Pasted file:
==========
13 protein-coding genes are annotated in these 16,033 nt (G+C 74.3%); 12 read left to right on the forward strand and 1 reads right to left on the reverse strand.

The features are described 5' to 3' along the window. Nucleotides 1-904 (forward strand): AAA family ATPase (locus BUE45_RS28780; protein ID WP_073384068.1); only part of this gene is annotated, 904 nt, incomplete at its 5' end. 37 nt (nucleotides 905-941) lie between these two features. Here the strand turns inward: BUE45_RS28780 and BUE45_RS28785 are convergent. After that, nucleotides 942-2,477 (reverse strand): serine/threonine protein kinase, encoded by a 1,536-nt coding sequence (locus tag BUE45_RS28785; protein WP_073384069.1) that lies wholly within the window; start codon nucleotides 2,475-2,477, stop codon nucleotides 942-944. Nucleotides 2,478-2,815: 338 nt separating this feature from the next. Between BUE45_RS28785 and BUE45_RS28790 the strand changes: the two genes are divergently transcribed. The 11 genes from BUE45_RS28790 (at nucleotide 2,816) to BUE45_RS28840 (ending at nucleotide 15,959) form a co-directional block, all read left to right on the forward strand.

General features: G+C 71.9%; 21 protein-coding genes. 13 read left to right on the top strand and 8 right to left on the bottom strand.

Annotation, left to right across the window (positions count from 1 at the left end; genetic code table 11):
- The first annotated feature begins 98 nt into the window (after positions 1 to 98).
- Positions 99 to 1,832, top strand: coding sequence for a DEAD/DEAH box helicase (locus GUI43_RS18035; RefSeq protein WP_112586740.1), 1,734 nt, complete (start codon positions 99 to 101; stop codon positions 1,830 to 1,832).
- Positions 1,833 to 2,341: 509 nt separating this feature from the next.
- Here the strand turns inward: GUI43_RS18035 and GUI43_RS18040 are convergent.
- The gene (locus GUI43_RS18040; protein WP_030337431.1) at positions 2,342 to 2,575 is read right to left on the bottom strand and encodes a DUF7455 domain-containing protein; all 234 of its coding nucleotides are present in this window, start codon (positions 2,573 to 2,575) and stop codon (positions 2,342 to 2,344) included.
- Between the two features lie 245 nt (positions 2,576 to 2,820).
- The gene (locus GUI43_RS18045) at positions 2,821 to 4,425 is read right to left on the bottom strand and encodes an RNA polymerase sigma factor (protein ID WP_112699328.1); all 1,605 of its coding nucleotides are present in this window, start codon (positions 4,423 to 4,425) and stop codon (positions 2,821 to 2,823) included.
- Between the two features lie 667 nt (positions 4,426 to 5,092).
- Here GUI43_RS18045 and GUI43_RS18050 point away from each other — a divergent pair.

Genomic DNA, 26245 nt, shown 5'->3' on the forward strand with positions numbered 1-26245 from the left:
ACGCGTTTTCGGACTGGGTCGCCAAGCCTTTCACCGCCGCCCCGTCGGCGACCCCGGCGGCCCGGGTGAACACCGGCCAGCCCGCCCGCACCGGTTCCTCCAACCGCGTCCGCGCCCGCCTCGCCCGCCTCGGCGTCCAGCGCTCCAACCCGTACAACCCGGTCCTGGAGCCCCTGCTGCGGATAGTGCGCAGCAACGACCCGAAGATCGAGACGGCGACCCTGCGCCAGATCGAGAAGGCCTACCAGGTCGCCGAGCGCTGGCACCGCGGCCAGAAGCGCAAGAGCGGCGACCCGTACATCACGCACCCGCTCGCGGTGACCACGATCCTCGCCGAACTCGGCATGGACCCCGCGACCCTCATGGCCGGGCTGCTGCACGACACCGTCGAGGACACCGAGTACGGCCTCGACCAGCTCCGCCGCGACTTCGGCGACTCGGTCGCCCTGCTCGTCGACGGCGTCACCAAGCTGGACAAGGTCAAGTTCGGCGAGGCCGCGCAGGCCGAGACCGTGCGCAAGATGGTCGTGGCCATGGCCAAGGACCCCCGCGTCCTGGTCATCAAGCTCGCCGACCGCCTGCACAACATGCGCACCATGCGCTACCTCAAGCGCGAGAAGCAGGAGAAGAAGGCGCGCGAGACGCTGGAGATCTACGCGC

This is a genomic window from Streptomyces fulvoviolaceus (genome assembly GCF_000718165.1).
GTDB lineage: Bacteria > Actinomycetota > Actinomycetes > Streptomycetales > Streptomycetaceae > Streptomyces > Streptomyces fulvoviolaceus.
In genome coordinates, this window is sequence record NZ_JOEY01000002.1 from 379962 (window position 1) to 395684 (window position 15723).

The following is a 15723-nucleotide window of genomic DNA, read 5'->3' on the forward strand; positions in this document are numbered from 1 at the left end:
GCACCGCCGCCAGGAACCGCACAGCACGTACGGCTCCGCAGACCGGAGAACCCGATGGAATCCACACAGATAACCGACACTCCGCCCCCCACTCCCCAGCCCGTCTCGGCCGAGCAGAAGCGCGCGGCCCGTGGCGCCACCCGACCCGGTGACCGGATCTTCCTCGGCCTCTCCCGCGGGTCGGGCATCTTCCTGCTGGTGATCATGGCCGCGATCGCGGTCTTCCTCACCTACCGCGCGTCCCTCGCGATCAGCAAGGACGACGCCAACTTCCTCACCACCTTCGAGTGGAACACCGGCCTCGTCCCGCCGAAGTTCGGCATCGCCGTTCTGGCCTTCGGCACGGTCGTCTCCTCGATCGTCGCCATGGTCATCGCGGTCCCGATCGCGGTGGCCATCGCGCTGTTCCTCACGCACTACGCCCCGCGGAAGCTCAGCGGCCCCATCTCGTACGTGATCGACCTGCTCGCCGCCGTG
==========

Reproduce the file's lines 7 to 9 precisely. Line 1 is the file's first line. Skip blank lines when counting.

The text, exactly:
- Positions 1,833 to 2,341: 509 nt separating this feature from the next.
- Here the strand turns inward: GUI43_RS18035 and GUI43_RS18040 are convergent.
- The gene (locus GUI43_RS18040; protein WP_030337431.1) at positions 2,342 to 2,575 is read right to left on the bottom strand and encodes a DUF7455 domain-containing protein; all 234 of its coding nucleotides are present in this window, start codon (positions 2,573 to 2,575) and stop codon (positions 2,342 to 2,344) included.